The crisis that won’t go away

The economic crisis that began in 2008 is getting worse—but it's finally sparking a fight back in the U.S.

IT’S BOTH an exciting and a sobering time to be a socialist in the United States or, for that matter, almost anywhere else in the world. Exciting, of course, because for the first time in 40 years we are seeing a sustained increase in activism and class struggle around the globe, from mass student demonstrations, to general strikes, to revolutionary uprisings in Tunisia, Egypt, and several other countries in the Middle East. A year that began with the downfall of Ben Ali and Hosni Mubarak may yet still end with the overthrow of Syria’s Bashar al-Assad.

Here in the United States, mass labor protests in Wisconsin last February and March failed to stop the state’s Republican governor from eviscerating collective bargaining rights for public employees and enacting savage budge cuts. But since then there has been a significant rise in strikes and worker militancy across the country, often inspired by or learning lessons from the Wisconsin struggle. And as a I write this column, the occupation of a public park next to Wall Street by young activists has led to similar encampments in dozens of other US cities, targeting the top one percent who control over 40 percent of the country’s wealth, and who use their power to control the two major political parties. Most promising of all, the demonstrations have won the support of both organized labor and of a significant portion of the general public.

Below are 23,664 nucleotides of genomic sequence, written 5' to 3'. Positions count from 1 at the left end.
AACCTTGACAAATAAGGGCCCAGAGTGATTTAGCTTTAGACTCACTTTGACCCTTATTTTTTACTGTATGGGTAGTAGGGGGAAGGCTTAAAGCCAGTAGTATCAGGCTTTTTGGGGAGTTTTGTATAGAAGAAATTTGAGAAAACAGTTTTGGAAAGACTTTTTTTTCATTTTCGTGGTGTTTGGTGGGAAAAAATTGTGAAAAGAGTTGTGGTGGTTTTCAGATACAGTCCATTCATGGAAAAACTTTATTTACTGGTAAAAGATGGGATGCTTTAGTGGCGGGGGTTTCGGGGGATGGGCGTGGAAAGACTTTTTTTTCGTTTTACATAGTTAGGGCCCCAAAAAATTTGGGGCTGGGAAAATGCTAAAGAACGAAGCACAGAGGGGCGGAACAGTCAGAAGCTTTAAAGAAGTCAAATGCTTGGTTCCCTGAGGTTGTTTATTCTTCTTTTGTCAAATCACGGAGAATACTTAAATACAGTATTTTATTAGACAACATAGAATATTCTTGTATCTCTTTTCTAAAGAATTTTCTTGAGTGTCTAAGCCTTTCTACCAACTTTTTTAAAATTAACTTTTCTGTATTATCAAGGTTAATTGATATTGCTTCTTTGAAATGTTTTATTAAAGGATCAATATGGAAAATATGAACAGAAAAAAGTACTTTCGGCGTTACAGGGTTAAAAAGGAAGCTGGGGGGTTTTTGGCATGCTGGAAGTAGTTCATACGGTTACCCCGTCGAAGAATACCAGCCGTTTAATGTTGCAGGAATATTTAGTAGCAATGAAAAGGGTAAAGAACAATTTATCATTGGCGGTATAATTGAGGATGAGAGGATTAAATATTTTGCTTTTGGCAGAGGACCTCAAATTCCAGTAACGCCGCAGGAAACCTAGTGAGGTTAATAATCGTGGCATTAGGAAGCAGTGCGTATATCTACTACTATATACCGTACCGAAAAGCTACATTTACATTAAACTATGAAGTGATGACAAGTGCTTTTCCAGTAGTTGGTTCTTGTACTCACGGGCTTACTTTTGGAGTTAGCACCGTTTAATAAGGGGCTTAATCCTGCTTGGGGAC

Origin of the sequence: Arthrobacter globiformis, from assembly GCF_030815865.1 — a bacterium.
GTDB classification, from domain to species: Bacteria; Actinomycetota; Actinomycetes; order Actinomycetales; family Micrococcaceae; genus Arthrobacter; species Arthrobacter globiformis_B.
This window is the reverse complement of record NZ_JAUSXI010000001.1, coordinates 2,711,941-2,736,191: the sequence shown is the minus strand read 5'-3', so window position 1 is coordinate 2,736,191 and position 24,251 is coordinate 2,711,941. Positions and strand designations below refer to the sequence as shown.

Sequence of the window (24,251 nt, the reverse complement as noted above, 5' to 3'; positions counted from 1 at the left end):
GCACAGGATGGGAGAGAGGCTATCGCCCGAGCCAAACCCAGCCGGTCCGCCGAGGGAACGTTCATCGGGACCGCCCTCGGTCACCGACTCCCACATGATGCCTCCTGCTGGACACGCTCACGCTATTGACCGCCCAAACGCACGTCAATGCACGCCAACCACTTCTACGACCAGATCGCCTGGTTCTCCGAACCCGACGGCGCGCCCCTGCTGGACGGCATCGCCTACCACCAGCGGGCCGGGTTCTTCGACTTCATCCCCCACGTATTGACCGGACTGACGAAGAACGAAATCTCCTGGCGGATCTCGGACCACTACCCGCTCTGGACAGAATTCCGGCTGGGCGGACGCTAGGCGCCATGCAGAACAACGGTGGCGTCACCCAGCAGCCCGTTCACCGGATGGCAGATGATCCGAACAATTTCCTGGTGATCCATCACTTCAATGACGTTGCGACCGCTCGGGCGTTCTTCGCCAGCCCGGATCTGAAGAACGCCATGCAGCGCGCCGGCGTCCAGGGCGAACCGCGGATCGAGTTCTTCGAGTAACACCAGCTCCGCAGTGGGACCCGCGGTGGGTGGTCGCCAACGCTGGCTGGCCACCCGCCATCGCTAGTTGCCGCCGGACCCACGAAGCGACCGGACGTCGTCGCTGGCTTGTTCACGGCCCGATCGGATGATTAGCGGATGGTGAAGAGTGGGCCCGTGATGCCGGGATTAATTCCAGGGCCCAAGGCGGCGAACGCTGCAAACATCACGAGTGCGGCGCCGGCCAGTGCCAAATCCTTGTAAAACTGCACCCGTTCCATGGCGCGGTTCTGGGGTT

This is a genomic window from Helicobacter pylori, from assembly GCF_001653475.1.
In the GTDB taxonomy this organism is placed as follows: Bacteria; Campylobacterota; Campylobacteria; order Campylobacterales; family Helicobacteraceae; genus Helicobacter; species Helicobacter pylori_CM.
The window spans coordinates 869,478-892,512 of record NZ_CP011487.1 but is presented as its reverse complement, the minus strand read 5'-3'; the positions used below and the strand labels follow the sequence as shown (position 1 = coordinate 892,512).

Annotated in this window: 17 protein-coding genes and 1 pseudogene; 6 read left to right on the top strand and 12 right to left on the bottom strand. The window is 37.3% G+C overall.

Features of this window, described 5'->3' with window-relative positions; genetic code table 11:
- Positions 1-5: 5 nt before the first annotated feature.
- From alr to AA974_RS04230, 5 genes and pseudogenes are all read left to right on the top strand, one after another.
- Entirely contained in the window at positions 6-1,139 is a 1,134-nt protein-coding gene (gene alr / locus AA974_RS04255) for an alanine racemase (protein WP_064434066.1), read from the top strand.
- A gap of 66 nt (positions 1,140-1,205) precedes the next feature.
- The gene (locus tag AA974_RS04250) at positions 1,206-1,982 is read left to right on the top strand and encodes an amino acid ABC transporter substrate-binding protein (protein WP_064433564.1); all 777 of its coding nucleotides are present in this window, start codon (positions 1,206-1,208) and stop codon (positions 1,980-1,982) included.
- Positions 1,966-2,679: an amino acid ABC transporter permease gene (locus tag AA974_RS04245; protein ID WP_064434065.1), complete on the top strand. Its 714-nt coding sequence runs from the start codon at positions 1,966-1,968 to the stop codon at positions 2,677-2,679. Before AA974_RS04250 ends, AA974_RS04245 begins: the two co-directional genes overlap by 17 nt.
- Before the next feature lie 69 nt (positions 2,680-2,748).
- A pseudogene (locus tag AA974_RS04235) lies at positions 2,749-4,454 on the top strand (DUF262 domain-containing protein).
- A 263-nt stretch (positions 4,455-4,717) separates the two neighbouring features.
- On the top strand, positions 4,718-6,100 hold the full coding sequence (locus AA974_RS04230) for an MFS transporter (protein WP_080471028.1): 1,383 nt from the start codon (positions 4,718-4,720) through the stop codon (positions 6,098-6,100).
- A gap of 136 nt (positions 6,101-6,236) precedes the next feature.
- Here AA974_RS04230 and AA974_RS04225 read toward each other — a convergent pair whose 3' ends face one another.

But the situation is also sobering, because underlying the rise in struggle is the continuing global economic crisis, with its devastating impact on hundreds of millions of people. Capitalism has brought the world economy to the brink of disaster, and it looks a distinct possibility that in the near future things are going to get worse rather than better.

Meanwhile, internationally and in the United States, the organized forces of the left are tiny. True, there are still large social democratic parties in many countries, but even when they still call themselves socialist, their policies in government are little different from their right-wing opponents, and are designed to defend the status quo. It is so-called socialist governments in Greece and Spain, for instance that have been implementing harsh austerity programs on their populations, with the aim of protecting the assets of wealthy investors and big banks.

The need for a different kind of economic system has never been clearer, but the kinds of organizations that could knit together the many different struggles that the crisis has thrown up into a coherent challenge to the system as a whole do not yet exist. That means that such organizations need to be built or rebuilt around the world as attacks on the working class accelerate, a task that will by no means be an easy one.